Kyrnrie shook his head. He had been so convinced that the description had suited Madrik. After all, the foolhardy upstart gangster had gotten himself thrown into the desert. Twice. Yet somehow, this had led to him taking over the business.

“But I have located a few more coins that we can prioritise,” added Arynlock. “I understand, Ryleine, that you have chosen to join our cause, for your own reasons?”

She nodded, albeit reluctantly.

“Very well. One coin is located deep beneath the waves of Helen’s Bay. My scribe has already spun a tale on how to recover that coin.”

Arynlock looked at Kyrnrie as though he was expected to know what the hell that meant. He didn’t.

“Another coin,” continued Arynlock, “is locked within the deepest cavern in Goldryke Caves. In order to retrieve it, you must travel far to the north, summit the highest of the Frozen Peaks, survive the deadly storms and frostbitten winds, and avoid being hunted by the flocks of giant ice raptors. The coin itself is protected by an ancient immortal guardian, said to be fifteen feet tall with a hundred eyes facing every direction, and enough sharp talons to match, dangling on the ends of extended tentacles.”

Kyrnrie’s jaw had long since dropped. Ryleine let out something that could have been a laugh. Sounded more like a final breath, resigned to give up right then.

“You realise I am a thief, Arynlock?” said Kyrnrie. “Not some hero with arms the size of tree trunks!”

“Indeed. A hero would get himself killed, charging in sword swinging as though he could defeat an immortal guardian. A thief, however, would sneak in and retrieve the coin without alerting anyone or anything to his presence.”

“You are referring to the guardian with a hundred eyes facing all directions?” said Ryleine. “As a hunter, I can tell you with confidence that one hundred is far too many eyes to approach unnoticed.”

“Fine, fine,” said Arynlock. “Fine. There is another coin here in Helen. It should be relatively simple to retrieve.”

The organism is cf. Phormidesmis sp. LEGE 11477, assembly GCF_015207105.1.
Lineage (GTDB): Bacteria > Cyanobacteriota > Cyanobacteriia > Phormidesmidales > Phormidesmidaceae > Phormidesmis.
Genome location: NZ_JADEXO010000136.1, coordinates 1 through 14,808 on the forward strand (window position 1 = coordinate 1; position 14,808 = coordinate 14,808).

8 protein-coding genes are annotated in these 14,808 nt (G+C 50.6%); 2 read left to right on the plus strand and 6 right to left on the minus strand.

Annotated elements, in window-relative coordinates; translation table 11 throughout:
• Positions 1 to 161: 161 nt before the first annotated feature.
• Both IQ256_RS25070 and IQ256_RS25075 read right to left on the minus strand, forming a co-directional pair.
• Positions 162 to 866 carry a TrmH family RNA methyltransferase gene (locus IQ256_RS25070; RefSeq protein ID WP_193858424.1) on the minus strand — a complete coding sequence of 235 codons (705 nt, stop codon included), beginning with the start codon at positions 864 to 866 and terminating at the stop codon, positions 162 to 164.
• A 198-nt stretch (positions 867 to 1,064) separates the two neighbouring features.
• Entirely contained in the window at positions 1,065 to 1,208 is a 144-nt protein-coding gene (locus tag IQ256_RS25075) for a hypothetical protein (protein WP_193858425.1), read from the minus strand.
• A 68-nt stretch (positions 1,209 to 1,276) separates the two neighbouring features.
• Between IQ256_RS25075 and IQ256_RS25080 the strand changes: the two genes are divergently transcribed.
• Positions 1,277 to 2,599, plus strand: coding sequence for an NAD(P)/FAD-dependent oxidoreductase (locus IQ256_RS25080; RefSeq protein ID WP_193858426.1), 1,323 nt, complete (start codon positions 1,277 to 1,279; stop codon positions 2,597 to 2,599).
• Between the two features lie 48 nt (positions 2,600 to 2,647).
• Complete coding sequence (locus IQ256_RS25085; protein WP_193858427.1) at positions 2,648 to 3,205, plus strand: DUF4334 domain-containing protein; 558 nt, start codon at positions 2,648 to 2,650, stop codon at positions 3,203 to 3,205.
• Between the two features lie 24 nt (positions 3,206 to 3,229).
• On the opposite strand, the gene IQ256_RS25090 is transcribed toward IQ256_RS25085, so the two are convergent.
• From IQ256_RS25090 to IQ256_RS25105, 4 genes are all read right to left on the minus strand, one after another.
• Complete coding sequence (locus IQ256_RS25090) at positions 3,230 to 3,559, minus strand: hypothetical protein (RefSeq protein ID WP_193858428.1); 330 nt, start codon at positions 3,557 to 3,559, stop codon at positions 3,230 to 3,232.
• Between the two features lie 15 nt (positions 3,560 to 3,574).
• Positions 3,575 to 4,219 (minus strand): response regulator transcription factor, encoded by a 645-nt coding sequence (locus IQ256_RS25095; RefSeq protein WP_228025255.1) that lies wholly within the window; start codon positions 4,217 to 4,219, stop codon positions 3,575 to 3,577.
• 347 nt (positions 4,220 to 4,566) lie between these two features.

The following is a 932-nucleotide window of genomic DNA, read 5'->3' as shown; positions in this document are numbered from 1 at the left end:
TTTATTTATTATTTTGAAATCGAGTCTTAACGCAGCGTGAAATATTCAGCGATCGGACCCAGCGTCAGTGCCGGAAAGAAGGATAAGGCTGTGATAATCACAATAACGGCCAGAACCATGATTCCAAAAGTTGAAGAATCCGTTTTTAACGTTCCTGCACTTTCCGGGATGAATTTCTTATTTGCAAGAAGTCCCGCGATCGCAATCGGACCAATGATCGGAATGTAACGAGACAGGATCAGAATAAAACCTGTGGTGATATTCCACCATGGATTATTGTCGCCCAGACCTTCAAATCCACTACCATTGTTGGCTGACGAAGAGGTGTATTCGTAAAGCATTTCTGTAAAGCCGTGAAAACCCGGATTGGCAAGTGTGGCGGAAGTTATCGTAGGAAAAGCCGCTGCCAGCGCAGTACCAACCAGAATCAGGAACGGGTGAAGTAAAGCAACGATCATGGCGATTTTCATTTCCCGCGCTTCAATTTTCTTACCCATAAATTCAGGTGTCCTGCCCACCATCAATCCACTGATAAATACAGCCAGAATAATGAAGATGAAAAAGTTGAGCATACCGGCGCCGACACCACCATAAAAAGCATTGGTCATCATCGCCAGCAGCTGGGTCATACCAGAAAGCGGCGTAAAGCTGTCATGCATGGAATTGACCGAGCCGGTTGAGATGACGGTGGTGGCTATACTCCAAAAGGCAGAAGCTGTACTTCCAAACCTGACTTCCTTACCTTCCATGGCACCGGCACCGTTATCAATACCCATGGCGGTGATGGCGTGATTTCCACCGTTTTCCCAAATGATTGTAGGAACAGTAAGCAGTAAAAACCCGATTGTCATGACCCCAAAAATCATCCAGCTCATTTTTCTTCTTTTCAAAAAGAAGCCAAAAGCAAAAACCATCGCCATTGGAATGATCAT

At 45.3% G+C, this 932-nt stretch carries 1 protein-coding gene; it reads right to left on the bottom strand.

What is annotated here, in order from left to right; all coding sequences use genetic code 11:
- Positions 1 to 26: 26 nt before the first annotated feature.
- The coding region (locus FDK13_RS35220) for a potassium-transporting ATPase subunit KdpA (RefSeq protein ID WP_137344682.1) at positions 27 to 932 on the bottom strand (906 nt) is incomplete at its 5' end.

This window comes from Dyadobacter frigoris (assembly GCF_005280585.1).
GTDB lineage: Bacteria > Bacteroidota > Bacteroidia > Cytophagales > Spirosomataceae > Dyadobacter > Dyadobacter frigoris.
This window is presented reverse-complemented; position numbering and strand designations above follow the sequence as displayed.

“It’s never a simple job,” muttered Kyrnrie, years of experience behind him.

“Ah, but you have a new accomplice now!” said Arynlock with a cheeky smile. “There is a bakery on Sevryne Street; been there since anyone can remember, since the dawn of time if it were possible. Little old lady runs it. I understand she possesses one of the coins, though I don’t know how it came to her.”

“I know the place. I’ve been getting fresh bread from there since I was a boy. I can hardly rob such a sweet old lady.”

Arynlock shrugged without concern. His casual manner was sometimes disconcerting.

“Two more coins lie beyond my knowledge. For now, you have the bakery, or the caves. You can decide in which order you collect them.”

With that, they were dismissed, and promptly escorted out the building. There was no argument, nor a demand. Just an understanding that they would retrieve the coins. The order in which they did that was up to them. They walked in silence, both contemplating their options as they continued back towards Helen. They were both so lost in their thoughts that they hardly noticed the man running towards them.

“Ryleine!” he shouted. “I found you!”

Startled, they stopped and stared at the man in silence for a short moment, trying to work out who he was. He wore a gentleman’s outfit, tailor made, perfectly fitting. His hair was well brushed, a sandy brown with just a hint of silver. His smile showed his years, though happiness penetrated straight through.

“Isn’t that your god?” whispered Kyrnrie. “The one that fell out of the sky? He looks… different. Maybe… younger?”

She didn’t answer. The man kept smiling, his white teeth shining through. He swung open his jacket, showing it off.

“As you can see, I have completed your first quest. I am rather proud of this suit of clothing. Do you like it?”

She still didn’t answer. The silence dragged on for some time.

“Are you not pleased? Shall I complete another task to prove myself to you? A grand quest perhaps, to retrieve a lost treasure, thereby displaying my unyielding love for you?”

She was still silent. Stunned. Kyrnrie elbowed her.

“Can you think of any lost treasures he could retrieve for you?” he said, grinning madly. “It’s not every day an opportunity lands in your lap like this.”

Ryleine appeared to have lost her tongue while walking. Kyrnrie decided to help.

“There is a treasure that her heart truly desires,” he explained to the god. “A coin, deep in Goldryke Caves, far to the north.”

“Understood,” said the god confidently, and immediately began trotting away.

“Wait!” called Ryleine. “What’s your name?”